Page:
The Two Rogues

Once, two rogues made a perfect living by posing as holy men and selling worthless charms to unsuspecting people, with resounding promises that the treats would fend off ill fortune and cure any disease.

All went well for some time, and the pickings were delicious. And our two rogues took care not to stay in any place too long and never to visit the same town twice.

Then there came the day, which started very well with plenty of folks willing to part with their money for so-called lucky charms, but amongst the crowd was a visitor who had been cheated by these frauds some months before. He promptly accused them of mischief and trickery, and the public, ever willing to welcome a diversion, were soon pelting the two rogues with rotten vegetables and anything else they laid their hands on.

Dishevelled and bruised, the two rogues were happy to get away from that town, and they realised that it was time they thought of a better scheme to hoodwink the public.

After arguing over the possibilities of various ideas, the two rogues parted.

Eventually, the first rogue came to a small town many miles away. Here he seated himself in the public square and, with closed eyes, was supposed to be deep in meditation. Soon a crowd had gathered around this holy man, curious about who he was and when he came.

As soon as he opened his eyes, he was showered with: questions and many asked for his help and guidance.

The rogue spoke quietly to the gathering. My friends, no matter what ails you. Whether it be a body or mind sickness, I can cure you all.”

At this, many of the people pressed forward to seek help from this holy man. But he held up his hand. “I do: not seek alms,” he said. “But I am commanded to build a temple to Lord Shiva. So if you be truly devoted. I implore you to give liberally.”

Very soon, he was busy gathering into a pile not only coins but costly ornaments. At that moment, there was a shout from the back of the crowd, and pushing his way through, the second rogue confronted the holy man and shouted, Charlatan, and, in a voice of scorn, rogue! You are no sacred man but a cheap deceiver of good people.”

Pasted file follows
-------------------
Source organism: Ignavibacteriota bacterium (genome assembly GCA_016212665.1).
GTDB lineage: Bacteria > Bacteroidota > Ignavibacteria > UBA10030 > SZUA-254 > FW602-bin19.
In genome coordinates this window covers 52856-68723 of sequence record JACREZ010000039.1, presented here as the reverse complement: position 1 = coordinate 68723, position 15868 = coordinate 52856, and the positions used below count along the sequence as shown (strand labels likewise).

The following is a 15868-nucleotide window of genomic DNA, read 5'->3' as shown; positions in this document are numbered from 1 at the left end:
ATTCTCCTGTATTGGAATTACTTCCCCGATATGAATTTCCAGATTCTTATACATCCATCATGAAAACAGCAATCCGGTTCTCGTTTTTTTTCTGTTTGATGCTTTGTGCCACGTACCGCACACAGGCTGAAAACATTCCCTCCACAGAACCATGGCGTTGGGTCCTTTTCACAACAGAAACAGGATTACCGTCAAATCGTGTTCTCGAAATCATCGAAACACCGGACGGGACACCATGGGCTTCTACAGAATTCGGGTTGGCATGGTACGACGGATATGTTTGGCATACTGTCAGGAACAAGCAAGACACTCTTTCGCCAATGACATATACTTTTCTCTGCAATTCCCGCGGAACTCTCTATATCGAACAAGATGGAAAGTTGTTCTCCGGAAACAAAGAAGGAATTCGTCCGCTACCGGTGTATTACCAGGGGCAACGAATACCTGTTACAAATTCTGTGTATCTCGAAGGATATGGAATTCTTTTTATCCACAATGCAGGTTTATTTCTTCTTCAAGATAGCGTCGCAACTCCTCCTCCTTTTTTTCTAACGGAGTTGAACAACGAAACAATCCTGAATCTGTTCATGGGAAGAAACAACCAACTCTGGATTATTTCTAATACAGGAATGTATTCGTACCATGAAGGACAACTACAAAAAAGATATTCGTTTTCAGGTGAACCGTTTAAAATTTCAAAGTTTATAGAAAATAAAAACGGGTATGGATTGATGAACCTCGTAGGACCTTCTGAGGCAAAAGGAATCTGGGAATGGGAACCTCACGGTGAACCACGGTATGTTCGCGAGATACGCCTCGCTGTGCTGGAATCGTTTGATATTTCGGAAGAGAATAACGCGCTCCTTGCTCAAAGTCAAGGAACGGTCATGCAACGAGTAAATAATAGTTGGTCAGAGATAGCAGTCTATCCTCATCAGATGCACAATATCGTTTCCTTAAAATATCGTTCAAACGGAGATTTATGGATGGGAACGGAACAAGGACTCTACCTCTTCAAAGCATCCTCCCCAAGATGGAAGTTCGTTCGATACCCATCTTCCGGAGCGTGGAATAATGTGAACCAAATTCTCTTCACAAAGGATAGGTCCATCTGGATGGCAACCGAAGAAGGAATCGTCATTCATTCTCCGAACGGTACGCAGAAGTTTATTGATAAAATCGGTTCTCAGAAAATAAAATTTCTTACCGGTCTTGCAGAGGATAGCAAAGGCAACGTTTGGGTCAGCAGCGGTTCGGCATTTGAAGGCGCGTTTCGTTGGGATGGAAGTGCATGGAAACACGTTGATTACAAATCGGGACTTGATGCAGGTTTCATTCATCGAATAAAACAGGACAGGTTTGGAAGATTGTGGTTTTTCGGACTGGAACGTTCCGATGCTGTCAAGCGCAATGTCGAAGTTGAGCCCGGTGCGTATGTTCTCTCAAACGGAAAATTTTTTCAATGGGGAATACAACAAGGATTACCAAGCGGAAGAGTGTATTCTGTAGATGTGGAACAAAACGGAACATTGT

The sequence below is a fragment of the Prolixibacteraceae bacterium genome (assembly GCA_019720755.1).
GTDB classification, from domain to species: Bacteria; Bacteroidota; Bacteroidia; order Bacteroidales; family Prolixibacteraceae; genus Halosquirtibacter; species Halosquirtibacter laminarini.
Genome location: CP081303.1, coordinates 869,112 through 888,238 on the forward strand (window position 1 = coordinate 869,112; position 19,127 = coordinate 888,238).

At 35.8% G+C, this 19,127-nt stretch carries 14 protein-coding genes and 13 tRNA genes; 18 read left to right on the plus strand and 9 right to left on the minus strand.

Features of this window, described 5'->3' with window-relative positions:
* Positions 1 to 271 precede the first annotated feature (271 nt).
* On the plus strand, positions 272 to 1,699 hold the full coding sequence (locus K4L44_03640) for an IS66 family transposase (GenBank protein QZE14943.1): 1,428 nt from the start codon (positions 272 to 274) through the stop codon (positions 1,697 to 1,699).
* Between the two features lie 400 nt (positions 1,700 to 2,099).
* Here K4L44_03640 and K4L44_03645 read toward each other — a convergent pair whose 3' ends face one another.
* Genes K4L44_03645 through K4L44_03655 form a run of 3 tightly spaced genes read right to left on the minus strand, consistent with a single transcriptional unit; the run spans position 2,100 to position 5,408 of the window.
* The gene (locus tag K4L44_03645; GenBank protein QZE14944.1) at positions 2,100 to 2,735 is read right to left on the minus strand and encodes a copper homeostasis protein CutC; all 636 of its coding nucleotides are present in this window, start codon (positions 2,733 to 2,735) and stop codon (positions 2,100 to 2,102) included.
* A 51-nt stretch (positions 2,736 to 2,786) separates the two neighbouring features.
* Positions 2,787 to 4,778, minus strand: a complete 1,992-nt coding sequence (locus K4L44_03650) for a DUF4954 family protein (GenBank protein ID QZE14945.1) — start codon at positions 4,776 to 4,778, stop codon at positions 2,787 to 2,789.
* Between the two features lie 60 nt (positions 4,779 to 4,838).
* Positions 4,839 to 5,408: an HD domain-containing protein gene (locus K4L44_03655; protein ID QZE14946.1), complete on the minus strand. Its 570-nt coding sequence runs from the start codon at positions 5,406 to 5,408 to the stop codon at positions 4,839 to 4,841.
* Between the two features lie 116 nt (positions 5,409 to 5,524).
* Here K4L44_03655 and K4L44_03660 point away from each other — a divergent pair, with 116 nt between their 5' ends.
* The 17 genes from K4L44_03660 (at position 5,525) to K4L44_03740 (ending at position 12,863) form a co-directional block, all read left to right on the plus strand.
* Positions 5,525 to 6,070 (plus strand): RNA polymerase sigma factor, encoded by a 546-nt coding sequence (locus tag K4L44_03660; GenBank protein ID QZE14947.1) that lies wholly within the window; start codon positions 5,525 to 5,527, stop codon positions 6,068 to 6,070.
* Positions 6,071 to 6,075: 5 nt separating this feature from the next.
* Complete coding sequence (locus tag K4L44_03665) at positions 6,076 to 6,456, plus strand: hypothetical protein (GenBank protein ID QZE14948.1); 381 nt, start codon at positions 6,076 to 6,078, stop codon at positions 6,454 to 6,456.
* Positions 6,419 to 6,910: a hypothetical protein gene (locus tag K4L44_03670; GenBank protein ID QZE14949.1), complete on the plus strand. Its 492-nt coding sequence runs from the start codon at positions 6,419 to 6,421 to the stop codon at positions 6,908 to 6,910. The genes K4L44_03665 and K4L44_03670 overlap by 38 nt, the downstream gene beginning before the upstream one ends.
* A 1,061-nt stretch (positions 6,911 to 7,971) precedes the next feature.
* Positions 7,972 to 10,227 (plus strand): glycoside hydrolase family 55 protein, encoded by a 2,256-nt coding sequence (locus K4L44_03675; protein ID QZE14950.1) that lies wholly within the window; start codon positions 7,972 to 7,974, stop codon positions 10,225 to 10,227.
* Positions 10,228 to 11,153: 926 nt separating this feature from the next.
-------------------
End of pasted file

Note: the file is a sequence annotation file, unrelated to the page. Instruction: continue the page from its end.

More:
The crowd was taken back at such a savage outburst, and several would have laid hands on the intruder, but the holy man stopped them by merely raising his hand. “Do not touch my accuser. But let me show you the penalty for slandering a holy man, such as I,” he said.

With that, the holy man took up a bowl of water and, sprinkling some into the palm of his hand, mumbled some mystic words. Then rising to his feet, he splashed water on his accuser, who fell heavily.

There were cries from the crowd,” He is dead,” and everyone stared in horror at the body. But several kindly folks beseeched the holy man to bring the wrong-doer back to life.

The holy man’ appeared to relent, for he again sprinkled water on the corpse and again mumbled something, at which the corpse came to life and slowly got to his feet and stumbled away out of sight.

The following day the holy man and the corpse met outside the town and gloated over the proceeds the crowd had contributed.

So with professional pride, they made their way to the next town. But, the miracle of bringing a man back to life preceded them, and when they tried the same act again, the only contribution they received was a heavy prison sentence.

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